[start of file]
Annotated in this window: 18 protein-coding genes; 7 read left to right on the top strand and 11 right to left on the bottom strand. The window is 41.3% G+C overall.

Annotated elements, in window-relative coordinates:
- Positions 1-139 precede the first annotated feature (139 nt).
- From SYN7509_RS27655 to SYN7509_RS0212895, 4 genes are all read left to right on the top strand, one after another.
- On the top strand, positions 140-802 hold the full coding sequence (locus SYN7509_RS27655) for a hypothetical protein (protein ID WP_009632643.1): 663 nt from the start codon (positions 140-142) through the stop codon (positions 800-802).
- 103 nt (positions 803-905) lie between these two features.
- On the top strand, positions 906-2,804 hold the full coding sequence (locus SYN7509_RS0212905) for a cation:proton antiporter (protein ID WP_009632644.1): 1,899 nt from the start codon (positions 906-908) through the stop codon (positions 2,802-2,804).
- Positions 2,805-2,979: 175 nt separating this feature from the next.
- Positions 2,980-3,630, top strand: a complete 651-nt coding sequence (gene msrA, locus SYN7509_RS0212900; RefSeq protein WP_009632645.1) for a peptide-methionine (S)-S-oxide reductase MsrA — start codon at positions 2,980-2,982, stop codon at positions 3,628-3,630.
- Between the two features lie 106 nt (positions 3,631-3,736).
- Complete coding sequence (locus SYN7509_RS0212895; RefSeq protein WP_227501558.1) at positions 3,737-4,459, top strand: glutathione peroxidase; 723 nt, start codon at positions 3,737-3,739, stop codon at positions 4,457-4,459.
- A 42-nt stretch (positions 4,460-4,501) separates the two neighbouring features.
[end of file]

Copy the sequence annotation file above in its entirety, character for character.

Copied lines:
Annotated in this window: 18 protein-coding genes; 7 read left to right on the top strand and 11 right to left on the bottom strand. The window is 41.3% G+C overall.

Annotated elements, in window-relative coordinates:
- Positions 1-139 precede the first annotated feature (139 nt).
- From SYN7509_RS27655 to SYN7509_RS0212895, 4 genes are all read left to right on the top strand, one after another.
- On the top strand, positions 140-802 hold the full coding sequence (locus SYN7509_RS27655) for a hypothetical protein (protein ID WP_009632643.1): 663 nt from the start codon (positions 140-142) through the stop codon (positions 800-802).
- 103 nt (positions 803-905) lie between these two features.
- On the top strand, positions 906-2,804 hold the full coding sequence (locus SYN7509_RS0212905) for a cation:proton antiporter (protein ID WP_009632644.1): 1,899 nt from the start codon (positions 906-908) through the stop codon (positions 2,802-2,804).
- Positions 2,805-2,979: 175 nt separating this feature from the next.
- Positions 2,980-3,630, top strand: a complete 651-nt coding sequence (gene msrA, locus SYN7509_RS0212900; RefSeq protein WP_009632645.1) for a peptide-methionine (S)-S-oxide reductase MsrA — start codon at positions 2,980-2,982, stop codon at positions 3,628-3,630.
- Between the two features lie 106 nt (positions 3,631-3,736).
- Complete coding sequence (locus SYN7509_RS0212895; RefSeq protein WP_227501558.1) at positions 3,737-4,459, top strand: glutathione peroxidase; 723 nt, start codon at positions 3,737-3,739, stop codon at positions 4,457-4,459.
- A 42-nt stretch (positions 4,460-4,501) separates the two neighbouring features.